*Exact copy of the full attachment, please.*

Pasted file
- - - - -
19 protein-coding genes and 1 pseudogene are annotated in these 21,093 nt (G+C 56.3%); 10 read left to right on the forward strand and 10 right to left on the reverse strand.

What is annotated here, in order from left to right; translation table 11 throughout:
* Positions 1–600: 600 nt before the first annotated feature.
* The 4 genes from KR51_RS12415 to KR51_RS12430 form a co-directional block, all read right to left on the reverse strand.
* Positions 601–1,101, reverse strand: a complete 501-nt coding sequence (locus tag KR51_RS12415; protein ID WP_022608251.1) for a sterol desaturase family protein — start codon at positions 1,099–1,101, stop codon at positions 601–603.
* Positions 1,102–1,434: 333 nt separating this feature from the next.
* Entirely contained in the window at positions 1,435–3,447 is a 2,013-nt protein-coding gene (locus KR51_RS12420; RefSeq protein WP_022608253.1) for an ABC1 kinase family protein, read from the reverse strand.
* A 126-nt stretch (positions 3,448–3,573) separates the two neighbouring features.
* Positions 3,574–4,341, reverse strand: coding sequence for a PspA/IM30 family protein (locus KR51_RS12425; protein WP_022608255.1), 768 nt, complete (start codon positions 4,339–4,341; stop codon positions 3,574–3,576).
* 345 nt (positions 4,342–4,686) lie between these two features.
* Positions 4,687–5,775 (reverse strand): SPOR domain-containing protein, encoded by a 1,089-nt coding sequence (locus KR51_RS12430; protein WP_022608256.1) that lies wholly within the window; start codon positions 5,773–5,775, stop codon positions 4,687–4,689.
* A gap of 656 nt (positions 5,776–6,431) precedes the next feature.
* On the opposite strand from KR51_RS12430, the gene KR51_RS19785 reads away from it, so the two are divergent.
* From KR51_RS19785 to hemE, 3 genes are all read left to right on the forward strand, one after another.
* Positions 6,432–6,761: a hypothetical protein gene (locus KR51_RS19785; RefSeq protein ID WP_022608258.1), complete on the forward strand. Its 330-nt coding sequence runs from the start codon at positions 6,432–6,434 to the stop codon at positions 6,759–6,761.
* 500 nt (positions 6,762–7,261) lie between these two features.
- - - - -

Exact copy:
19 protein-coding genes and 1 pseudogene are annotated in these 21,093 nt (G+C 56.3%); 10 read left to right on the forward strand and 10 right to left on the reverse strand.

What is annotated here, in order from left to right; translation table 11 throughout:
* Positions 1–600: 600 nt before the first annotated feature.
* The 4 genes from KR51_RS12415 to KR51_RS12430 form a co-directional block, all read right to left on the reverse strand.
* Positions 601–1,101, reverse strand: a complete 501-nt coding sequence (locus tag KR51_RS12415; protein ID WP_022608251.1) for a sterol desaturase family protein — start codon at positions 1,099–1,101, stop codon at positions 601–603.
* Positions 1,102–1,434: 333 nt separating this feature from the next.
* Entirely contained in the window at positions 1,435–3,447 is a 2,013-nt protein-coding gene (locus KR51_RS12420; RefSeq protein WP_022608253.1) for an ABC1 kinase family protein, read from the reverse strand.
* A 126-nt stretch (positions 3,448–3,573) separates the two neighbouring features.
* Positions 3,574–4,341, reverse strand: coding sequence for a PspA/IM30 family protein (locus KR51_RS12425; protein WP_022608255.1), 768 nt, complete (start codon positions 4,339–4,341; stop codon positions 3,574–3,576).
* 345 nt (positions 4,342–4,686) lie between these two features.
* Positions 4,687–5,775 (reverse strand): SPOR domain-containing protein, encoded by a 1,089-nt coding sequence (locus KR51_RS12430; protein WP_022608256.1) that lies wholly within the window; start codon positions 5,773–5,775, stop codon positions 4,687–4,689.
* A gap of 656 nt (positions 5,776–6,431) precedes the next feature.
* On the opposite strand from KR51_RS12430, the gene KR51_RS19785 reads away from it, so the two are divergent.
* From KR51_RS19785 to hemE, 3 genes are all read left to right on the forward strand, one after another.
* Positions 6,432–6,761: a hypothetical protein gene (locus KR51_RS19785; RefSeq protein ID WP_022608258.1), complete on the forward strand. Its 330-nt coding sequence runs from the start codon at positions 6,432–6,434 to the stop codon at positions 6,759–6,761.
* 500 nt (positions 6,762–7,261) lie between these two features.